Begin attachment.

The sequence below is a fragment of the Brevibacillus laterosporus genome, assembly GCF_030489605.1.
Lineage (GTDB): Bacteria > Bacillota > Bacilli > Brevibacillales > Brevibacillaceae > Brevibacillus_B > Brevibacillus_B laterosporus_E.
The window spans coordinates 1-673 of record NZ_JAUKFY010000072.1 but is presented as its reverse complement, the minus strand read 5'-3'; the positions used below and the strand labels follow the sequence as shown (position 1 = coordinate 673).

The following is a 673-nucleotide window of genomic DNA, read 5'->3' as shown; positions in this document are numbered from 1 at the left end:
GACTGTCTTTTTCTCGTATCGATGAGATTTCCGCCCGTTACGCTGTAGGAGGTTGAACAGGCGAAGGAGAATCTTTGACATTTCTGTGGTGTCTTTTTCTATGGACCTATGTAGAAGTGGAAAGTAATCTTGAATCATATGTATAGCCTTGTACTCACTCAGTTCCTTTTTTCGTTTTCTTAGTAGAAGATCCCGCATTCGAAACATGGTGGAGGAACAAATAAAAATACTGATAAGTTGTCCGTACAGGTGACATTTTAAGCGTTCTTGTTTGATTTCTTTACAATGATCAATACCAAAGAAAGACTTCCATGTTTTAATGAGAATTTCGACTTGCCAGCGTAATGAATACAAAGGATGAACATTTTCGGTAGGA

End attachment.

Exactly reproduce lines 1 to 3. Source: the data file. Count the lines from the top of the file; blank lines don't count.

The sequence below is a fragment of the Brevibacillus laterosporus genome, assembly GCF_030489605.1.
Lineage (GTDB): Bacteria > Bacillota > Bacilli > Brevibacillales > Brevibacillaceae > Brevibacillus_B > Brevibacillus_B laterosporus_E.
The window spans coordinates 1-673 of record NZ_JAUKFY010000072.1 but is presented as its reverse complement, the minus strand read 5'-3'; the positions used below and the strand labels follow the sequence as shown (position 1 = coordinate 673).